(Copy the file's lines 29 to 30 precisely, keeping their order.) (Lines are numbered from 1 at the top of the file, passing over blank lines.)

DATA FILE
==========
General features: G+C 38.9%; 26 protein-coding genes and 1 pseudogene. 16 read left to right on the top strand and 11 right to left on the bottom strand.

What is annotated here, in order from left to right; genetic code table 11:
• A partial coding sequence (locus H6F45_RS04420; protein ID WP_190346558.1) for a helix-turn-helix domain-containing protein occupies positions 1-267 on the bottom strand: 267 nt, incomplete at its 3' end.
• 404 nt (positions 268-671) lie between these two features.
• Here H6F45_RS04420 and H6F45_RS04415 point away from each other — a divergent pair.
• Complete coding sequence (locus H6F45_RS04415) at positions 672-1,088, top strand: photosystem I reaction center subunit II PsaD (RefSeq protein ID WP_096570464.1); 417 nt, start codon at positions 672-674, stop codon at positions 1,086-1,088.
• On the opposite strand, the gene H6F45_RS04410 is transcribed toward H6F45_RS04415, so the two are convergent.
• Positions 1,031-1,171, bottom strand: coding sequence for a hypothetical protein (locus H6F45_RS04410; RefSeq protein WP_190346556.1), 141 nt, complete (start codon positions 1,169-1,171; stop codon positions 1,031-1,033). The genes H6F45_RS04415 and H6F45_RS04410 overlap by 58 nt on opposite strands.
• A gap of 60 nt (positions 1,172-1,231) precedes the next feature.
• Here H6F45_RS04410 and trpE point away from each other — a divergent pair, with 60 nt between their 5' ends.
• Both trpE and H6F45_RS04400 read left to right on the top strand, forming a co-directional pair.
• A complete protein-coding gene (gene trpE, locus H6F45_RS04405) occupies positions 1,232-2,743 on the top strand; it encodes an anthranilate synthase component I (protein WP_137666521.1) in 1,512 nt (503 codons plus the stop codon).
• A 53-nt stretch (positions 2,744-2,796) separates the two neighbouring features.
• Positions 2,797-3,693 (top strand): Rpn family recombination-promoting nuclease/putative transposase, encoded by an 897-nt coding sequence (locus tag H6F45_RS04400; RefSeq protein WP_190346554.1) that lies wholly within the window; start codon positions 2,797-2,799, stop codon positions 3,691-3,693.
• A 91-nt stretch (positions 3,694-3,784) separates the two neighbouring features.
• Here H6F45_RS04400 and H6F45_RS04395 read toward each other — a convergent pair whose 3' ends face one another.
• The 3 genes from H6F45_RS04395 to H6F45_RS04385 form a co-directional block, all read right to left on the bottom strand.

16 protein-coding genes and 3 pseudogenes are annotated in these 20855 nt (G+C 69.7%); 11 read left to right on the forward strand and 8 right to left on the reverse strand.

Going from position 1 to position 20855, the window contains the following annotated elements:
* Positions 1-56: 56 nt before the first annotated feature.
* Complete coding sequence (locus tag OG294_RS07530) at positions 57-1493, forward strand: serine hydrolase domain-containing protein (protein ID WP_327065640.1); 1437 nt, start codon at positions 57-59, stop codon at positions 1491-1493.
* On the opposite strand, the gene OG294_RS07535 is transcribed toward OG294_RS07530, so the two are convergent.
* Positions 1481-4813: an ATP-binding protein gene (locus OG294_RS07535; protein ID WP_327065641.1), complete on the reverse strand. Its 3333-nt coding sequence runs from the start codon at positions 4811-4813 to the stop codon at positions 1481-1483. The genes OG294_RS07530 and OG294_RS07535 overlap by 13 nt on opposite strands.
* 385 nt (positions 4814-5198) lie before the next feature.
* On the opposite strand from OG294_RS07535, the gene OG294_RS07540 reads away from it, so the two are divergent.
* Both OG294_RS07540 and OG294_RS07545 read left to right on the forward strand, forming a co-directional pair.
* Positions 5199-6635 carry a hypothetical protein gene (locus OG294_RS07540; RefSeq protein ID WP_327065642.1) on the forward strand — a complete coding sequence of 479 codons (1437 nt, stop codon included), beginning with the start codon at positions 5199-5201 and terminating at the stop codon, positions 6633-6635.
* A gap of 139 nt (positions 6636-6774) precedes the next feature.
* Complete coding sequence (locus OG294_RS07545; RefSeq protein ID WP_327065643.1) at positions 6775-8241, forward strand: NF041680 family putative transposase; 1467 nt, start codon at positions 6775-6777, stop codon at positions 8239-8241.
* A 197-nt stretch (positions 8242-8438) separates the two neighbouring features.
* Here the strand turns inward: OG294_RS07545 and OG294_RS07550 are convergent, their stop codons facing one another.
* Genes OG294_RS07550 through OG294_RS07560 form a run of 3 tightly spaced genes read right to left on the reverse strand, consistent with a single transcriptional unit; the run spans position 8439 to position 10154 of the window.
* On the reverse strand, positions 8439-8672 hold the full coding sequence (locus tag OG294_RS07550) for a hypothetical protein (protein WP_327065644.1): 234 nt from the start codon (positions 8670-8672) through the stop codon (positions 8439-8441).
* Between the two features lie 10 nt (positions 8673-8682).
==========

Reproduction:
* Complete coding sequence (locus OG294_RS07545; RefSeq protein ID WP_327065643.1) at positions 6775-8241, forward strand: NF041680 family putative transposase; 1467 nt, start codon at positions 6775-6777, stop codon at positions 8239-8241.
* A 197-nt stretch (positions 8242-8438) separates the two neighbouring features.